What the OCIE Risk Alert Means for Funds
Updated: Mar 18
Authors: Cheryl Leibowitz and Alisha Dowell
Earlier this month, the SEC Office of Compliance Inspections and Examinations (“OCIE”) released a risk alert specifying the most commonly cited areas of compliance deficiencies during the course of mutual fund, money market fund, and target-date fund exams. Similar to investment advisers, mutual funds are subject to routine examinations. Periodically, OCIE releases alerts to the investment community identifying areas of risk or concern based upon its observations in exams. In general, the deficiencies pertaining to mutual funds outlined in this risk alert were concentrated in the areas of the Fund Compliance Rule, Disclosures to Investors, the Section 15(c) Process, and Fund Codes of Ethics.
Mutual Fund Observations
The Fund Compliance rule requires that funds establish written policies and procedures designed to prevent violations of the federal compliance rules. OCIE’s primary observations related to policies and procedures were that the compliance programs did not consider the fund’s business activities and that policies and procedures were not enforced. OCIE also observed that annual reviews were not performed, and the reviews that were performed did not address the adequacy of policies and procedures to mitigate risk. In addition, OCIE observed that funds did not implement policies and procedures to provide proper oversight of their service providers, such as not monitoring the pricing and valuation processes and failing to approve policies of subadvisors.
Many federal securities laws contain prohibitions on making untrue or materially misleading statements or omissions in documents filed with the Commission or otherwise provided to investors. From the perspective of funds, this means that prospectuses, statements of information, and shareholder reports, among other items, must reflect the fund’s actual business practices and strategies. OCIE observed that in many investor documents, information relating to fees paid to service providers, investment strategies, and risks did not accurately reflect how the fund was doing business.
Section 15(c) of the 40 Act requires that a majority of the independent directors on the board of a mutual fund approve the agreement with the Investment Adviser to the Fund, prior to entering into the agreement. The approval requirement assigns an obligation, on the part of directors, to request and review all information that would be necessary to evaluate the initiation or continuation of a contract with the adviser. Furthermore, the fund must maintain the documentation that the board reviewed and considered, and the basis for the decision must be included in the next shareholder report. Some of the observed deficiencies related to 15(c) included necessary information not being requested (such as fund profitability to the adviser or fee comparisons) and that the board did not request information that was not provided. OCIE also observed that shareholder reports did not adequately discuss material factors in the contract decision and that some funds did not maintain written copies of the documentation that they considered.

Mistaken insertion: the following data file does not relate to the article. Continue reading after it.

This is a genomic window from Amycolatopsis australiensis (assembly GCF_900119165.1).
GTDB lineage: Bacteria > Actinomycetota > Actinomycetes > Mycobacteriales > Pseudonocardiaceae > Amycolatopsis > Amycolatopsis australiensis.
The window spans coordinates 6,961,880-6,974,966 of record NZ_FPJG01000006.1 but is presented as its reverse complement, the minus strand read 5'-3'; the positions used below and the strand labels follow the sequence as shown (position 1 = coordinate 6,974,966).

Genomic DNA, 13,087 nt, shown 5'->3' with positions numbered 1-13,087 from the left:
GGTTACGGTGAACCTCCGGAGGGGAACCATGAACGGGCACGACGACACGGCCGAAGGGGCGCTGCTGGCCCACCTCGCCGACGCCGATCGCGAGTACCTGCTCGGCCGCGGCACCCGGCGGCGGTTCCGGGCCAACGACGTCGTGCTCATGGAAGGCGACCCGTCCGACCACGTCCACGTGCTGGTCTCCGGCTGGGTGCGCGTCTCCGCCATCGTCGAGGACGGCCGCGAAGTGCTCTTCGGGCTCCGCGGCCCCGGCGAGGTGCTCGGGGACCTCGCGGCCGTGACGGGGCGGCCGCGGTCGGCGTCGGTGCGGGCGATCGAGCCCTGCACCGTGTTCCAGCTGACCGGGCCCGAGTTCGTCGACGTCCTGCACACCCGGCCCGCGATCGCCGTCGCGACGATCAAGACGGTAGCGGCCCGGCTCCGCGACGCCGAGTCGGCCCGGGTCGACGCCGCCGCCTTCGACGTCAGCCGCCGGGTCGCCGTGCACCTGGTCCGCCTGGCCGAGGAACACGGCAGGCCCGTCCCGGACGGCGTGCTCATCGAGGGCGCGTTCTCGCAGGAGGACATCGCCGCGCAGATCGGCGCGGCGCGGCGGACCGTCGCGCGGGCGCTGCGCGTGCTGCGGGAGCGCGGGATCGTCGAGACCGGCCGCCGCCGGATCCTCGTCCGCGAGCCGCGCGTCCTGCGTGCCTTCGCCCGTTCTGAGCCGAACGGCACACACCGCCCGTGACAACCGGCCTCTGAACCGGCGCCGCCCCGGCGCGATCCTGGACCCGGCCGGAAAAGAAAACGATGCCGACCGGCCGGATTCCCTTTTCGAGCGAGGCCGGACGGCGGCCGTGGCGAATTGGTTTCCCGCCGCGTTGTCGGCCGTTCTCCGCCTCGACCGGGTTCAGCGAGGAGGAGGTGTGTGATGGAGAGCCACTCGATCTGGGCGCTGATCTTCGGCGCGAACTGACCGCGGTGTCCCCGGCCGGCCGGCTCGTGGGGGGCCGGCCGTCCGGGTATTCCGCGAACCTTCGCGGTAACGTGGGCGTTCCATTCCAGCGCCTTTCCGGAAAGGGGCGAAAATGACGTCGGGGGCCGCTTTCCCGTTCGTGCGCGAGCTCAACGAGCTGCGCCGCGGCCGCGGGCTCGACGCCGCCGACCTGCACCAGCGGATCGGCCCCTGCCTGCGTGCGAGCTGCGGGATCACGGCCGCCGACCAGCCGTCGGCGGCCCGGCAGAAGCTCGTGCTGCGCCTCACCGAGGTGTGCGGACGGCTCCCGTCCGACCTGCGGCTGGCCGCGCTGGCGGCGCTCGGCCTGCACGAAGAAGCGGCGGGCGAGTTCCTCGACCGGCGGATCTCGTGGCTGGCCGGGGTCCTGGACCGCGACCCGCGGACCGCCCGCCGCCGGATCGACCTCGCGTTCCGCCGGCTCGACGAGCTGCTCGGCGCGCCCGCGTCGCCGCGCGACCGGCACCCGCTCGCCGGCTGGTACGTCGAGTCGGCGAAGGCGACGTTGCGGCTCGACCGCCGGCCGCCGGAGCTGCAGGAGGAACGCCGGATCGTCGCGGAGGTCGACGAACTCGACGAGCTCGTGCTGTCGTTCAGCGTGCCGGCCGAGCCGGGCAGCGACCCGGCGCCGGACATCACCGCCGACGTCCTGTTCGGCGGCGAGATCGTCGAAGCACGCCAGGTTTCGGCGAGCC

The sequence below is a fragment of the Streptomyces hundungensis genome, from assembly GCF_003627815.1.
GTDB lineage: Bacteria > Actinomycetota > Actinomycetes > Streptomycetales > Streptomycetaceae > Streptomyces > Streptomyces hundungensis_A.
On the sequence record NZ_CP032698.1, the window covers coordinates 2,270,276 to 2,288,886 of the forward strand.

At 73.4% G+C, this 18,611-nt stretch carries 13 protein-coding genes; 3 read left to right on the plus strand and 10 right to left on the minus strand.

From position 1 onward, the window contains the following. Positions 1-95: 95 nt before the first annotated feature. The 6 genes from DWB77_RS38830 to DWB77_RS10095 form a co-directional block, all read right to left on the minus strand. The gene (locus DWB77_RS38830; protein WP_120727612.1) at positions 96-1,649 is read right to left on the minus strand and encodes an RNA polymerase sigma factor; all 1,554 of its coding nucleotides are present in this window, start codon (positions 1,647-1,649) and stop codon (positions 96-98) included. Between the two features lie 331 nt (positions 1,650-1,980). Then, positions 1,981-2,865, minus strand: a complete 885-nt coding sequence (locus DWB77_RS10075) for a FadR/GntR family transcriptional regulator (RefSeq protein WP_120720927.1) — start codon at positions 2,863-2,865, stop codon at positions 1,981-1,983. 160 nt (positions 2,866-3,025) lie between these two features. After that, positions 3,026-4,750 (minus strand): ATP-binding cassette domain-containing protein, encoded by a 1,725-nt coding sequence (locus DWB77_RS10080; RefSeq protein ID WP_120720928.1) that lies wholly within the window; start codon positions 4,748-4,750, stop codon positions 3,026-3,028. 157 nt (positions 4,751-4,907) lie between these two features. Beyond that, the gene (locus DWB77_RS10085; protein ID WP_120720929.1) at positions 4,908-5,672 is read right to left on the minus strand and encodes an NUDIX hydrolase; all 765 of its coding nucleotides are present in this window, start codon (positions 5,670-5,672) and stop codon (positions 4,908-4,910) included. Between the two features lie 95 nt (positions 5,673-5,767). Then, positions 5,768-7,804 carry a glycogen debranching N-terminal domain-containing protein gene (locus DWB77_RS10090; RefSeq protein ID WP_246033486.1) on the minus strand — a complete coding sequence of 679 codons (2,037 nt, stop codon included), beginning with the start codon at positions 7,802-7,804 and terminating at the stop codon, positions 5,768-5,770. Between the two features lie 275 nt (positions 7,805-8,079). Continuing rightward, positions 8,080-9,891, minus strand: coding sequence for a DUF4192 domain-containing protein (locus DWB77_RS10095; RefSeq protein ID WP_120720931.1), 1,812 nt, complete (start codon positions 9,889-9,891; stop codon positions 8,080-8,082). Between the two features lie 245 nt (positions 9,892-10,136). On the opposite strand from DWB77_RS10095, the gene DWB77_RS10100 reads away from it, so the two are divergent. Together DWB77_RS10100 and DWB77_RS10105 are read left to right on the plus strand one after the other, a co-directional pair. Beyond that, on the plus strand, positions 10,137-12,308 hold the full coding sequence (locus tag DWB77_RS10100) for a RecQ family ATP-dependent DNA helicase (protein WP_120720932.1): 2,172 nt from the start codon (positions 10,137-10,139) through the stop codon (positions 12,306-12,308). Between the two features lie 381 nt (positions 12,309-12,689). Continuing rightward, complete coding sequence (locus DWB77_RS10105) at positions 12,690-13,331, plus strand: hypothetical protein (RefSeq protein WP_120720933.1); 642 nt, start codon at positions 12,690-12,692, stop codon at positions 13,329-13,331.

Similarly to the Investment Adviser rules, Mutual Funds also have a code of ethics requirement to prevent access persons from engaging in bad acts in connection with fund securities. Some of the common observations were a failure by the fund to implement and enforce a code of ethics by failing to designate someone to review the CCO’s transactions and failing to collect or review transaction reports and a failure to enforce pre-clearance rules. OCIE also noted that some funds did not provide a code of ethics report to the board or did not provide an accurate code of ethics report.
Money Market and Target Date Fund Observations
The Money Market Fund (“MMF”) and Target Date Fund (“TDF”) initiatives revealed that most of these types of funds were in general compliance with the 40 Act and applicable rules. However, some deficiencies noted regarding these funds were that some MMFs did not maintain sufficient documentation in their files to support the determination made as to whether a security is an “eligible security” and did not include the required summary of significant assumptions used in stress testing. Similarly to other mutual funds, certain deficiencies were noted relating to policies and procedures and advertising materials. Regarding TDFs, OCIE noted deficiencies in disclosures in investor documentation and marketing materials and incomplete policies and procedures, similar to mutual funds as a whole.
How We Can Help
Key Bridge Compliance has experience in both the advisory and mutual fund regulatory spheres. We are able to assist you in developing your mutual fund compliance program to meet SEC requirements, including:
Working with you on creating policies and procedures designed to mitigate the specific risks arising out of your business;
Reviewing your written documentation, filings, and marketing materials for compliance with SEC rules;
Structuring and documenting your board reporting to direct all necessary material and points for discussion to the Board; and
Administering your code of ethics reporting program.
Please feel free to contact us to assist with your mutual fund or advisory compliance needs.